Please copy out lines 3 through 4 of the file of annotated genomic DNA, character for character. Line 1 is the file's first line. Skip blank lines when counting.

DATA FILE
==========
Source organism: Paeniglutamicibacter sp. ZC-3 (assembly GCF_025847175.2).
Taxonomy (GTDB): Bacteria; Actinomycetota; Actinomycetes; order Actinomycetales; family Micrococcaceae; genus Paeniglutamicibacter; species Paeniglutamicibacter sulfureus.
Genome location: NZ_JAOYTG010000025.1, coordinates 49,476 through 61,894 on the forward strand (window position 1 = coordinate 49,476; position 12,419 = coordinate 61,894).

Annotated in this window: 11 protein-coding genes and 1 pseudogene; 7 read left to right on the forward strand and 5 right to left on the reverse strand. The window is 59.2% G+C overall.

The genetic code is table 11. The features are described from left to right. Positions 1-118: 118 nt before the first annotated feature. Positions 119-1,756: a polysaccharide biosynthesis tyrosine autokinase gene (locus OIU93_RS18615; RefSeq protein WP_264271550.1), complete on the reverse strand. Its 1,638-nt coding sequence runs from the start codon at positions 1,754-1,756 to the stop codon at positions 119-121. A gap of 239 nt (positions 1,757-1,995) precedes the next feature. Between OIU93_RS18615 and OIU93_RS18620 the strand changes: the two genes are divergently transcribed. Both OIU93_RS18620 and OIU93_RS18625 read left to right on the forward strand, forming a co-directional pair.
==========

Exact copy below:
Genome location: NZ_JAOYTG010000025.1, coordinates 49,476 through 61,894 on the forward strand (window position 1 = coordinate 49,476; position 12,419 = coordinate 61,894).

Annotated in this window: 11 protein-coding genes and 1 pseudogene; 7 read left to right on the forward strand and 5 right to left on the reverse strand. The window is 59.2% G+C overall.